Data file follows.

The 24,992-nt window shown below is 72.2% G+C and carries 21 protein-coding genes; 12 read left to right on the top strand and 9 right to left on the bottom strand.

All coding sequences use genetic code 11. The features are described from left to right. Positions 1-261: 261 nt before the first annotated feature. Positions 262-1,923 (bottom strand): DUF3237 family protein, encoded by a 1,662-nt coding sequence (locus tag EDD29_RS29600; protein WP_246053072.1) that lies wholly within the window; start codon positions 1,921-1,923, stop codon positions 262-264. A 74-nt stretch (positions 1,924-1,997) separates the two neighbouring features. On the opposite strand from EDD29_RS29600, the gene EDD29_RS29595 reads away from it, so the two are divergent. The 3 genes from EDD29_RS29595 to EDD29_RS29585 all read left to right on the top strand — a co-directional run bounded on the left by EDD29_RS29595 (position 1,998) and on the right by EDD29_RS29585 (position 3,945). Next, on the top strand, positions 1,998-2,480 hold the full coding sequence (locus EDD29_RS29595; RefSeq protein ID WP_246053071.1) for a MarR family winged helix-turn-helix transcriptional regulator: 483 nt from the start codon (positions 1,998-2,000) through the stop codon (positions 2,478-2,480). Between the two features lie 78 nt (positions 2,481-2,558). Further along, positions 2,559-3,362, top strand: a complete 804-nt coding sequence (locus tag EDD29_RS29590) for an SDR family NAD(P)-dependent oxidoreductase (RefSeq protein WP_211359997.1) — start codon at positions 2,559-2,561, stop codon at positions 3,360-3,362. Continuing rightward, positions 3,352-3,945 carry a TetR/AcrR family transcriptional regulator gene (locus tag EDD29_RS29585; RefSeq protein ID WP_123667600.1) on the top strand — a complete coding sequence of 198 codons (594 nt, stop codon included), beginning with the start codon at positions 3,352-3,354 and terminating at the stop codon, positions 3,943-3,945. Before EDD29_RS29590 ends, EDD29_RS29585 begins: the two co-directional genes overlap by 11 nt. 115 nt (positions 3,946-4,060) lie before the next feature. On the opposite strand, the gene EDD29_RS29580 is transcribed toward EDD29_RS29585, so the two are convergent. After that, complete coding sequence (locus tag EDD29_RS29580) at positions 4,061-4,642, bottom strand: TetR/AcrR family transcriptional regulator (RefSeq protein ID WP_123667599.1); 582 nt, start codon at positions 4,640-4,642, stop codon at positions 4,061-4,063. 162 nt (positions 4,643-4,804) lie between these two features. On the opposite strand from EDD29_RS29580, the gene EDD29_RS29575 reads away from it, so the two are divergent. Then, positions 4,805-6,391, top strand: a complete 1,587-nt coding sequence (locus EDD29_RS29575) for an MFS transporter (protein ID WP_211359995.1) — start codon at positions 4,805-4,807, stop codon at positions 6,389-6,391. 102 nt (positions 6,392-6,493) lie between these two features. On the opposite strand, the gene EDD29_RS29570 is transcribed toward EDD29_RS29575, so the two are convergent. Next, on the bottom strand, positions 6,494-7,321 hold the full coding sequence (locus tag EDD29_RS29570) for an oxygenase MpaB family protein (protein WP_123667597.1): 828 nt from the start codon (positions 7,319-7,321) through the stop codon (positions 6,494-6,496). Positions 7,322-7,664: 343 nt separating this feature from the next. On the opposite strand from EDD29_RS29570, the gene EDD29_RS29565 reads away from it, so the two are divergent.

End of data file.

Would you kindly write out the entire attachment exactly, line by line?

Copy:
The 24,992-nt window shown below is 72.2% G+C and carries 21 protein-coding genes; 12 read left to right on the top strand and 9 right to left on the bottom strand.

All coding sequences use genetic code 11. The features are described from left to right. Positions 1-261: 261 nt before the first annotated feature. Positions 262-1,923 (bottom strand): DUF3237 family protein, encoded by a 1,662-nt coding sequence (locus tag EDD29_RS29600; protein WP_246053072.1) that lies wholly within the window; start codon positions 1,921-1,923, stop codon positions 262-264. A 74-nt stretch (positions 1,924-1,997) separates the two neighbouring features. On the opposite strand from EDD29_RS29600, the gene EDD29_RS29595 reads away from it, so the two are divergent. The 3 genes from EDD29_RS29595 to EDD29_RS29585 all read left to right on the top strand — a co-directional run bounded on the left by EDD29_RS29595 (position 1,998) and on the right by EDD29_RS29585 (position 3,945). Next, on the top strand, positions 1,998-2,480 hold the full coding sequence (locus EDD29_RS29595; RefSeq protein ID WP_246053071.1) for a MarR family winged helix-turn-helix transcriptional regulator: 483 nt from the start codon (positions 1,998-2,000) through the stop codon (positions 2,478-2,480). Between the two features lie 78 nt (positions 2,481-2,558). Further along, positions 2,559-3,362, top strand: a complete 804-nt coding sequence (locus tag EDD29_RS29590) for an SDR family NAD(P)-dependent oxidoreductase (RefSeq protein WP_211359997.1) — start codon at positions 2,559-2,561, stop codon at positions 3,360-3,362. Continuing rightward, positions 3,352-3,945 carry a TetR/AcrR family transcriptional regulator gene (locus tag EDD29_RS29585; RefSeq protein ID WP_123667600.1) on the top strand — a complete coding sequence of 198 codons (594 nt, stop codon included), beginning with the start codon at positions 3,352-3,354 and terminating at the stop codon, positions 3,943-3,945. Before EDD29_RS29590 ends, EDD29_RS29585 begins: the two co-directional genes overlap by 11 nt. 115 nt (positions 3,946-4,060) lie before the next feature. On the opposite strand, the gene EDD29_RS29580 is transcribed toward EDD29_RS29585, so the two are convergent. After that, complete coding sequence (locus tag EDD29_RS29580) at positions 4,061-4,642, bottom strand: TetR/AcrR family transcriptional regulator (RefSeq protein ID WP_123667599.1); 582 nt, start codon at positions 4,640-4,642, stop codon at positions 4,061-4,063. 162 nt (positions 4,643-4,804) lie between these two features. On the opposite strand from EDD29_RS29580, the gene EDD29_RS29575 reads away from it, so the two are divergent. Then, positions 4,805-6,391, top strand: a complete 1,587-nt coding sequence (locus EDD29_RS29575) for an MFS transporter (protein ID WP_211359995.1) — start codon at positions 4,805-4,807, stop codon at positions 6,389-6,391. 102 nt (positions 6,392-6,493) lie between these two features. On the opposite strand, the gene EDD29_RS29570 is transcribed toward EDD29_RS29575, so the two are convergent. Next, on the bottom strand, positions 6,494-7,321 hold the full coding sequence (locus tag EDD29_RS29570) for an oxygenase MpaB family protein (protein WP_123667597.1): 828 nt from the start codon (positions 7,319-7,321) through the stop codon (positions 6,494-6,496). Positions 7,322-7,664: 343 nt separating this feature from the next. On the opposite strand from EDD29_RS29570, the gene EDD29_RS29565 reads away from it, so the two are divergent.